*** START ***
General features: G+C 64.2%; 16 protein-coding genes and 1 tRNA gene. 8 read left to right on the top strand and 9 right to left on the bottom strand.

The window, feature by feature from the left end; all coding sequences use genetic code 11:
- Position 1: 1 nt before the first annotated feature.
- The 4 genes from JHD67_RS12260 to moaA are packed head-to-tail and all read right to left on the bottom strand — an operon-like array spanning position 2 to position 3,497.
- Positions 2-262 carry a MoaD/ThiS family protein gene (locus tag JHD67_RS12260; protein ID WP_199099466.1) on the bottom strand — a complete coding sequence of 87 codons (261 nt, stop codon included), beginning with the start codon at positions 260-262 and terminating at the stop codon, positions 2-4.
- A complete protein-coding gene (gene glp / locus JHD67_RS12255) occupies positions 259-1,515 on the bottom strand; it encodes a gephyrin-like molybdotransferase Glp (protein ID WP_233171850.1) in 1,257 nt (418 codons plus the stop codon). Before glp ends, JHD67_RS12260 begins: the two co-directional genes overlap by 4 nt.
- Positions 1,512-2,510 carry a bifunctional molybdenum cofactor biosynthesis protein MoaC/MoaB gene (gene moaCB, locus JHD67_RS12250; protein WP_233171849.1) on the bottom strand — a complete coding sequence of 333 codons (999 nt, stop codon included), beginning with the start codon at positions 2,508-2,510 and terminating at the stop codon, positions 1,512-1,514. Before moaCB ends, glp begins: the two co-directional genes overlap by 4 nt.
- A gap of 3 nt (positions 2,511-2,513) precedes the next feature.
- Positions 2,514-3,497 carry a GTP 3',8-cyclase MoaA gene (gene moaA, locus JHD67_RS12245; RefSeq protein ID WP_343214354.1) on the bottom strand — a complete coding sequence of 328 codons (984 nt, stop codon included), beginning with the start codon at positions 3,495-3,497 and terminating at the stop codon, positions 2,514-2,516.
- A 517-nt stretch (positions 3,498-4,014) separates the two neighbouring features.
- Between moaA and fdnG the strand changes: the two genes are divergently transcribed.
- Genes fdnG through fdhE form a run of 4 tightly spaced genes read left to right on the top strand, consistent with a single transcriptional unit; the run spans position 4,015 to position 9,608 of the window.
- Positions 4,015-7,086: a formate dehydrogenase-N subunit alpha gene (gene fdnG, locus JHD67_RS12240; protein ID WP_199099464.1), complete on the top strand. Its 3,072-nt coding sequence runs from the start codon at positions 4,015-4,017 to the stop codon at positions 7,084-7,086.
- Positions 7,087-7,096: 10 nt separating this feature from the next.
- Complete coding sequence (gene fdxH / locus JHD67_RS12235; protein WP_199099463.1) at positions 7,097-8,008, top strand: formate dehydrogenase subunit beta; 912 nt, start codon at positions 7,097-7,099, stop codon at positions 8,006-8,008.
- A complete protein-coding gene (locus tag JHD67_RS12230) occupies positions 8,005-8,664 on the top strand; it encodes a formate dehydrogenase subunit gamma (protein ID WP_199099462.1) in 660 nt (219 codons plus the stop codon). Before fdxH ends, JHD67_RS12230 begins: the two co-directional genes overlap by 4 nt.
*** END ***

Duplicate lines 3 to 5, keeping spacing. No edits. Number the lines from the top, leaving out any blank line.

- Position 1: 1 nt before the first annotated feature.
- The 4 genes from JHD67_RS12260 to moaA are packed head-to-tail and all read right to left on the bottom strand — an operon-like array spanning position 2 to position 3,497.
- Positions 2-262 carry a MoaD/ThiS family protein gene (locus tag JHD67_RS12260; protein ID WP_199099466.1) on the bottom strand — a complete coding sequence of 87 codons (261 nt, stop codon included), beginning with the start codon at positions 260-262 and terminating at the stop codon, positions 2-4.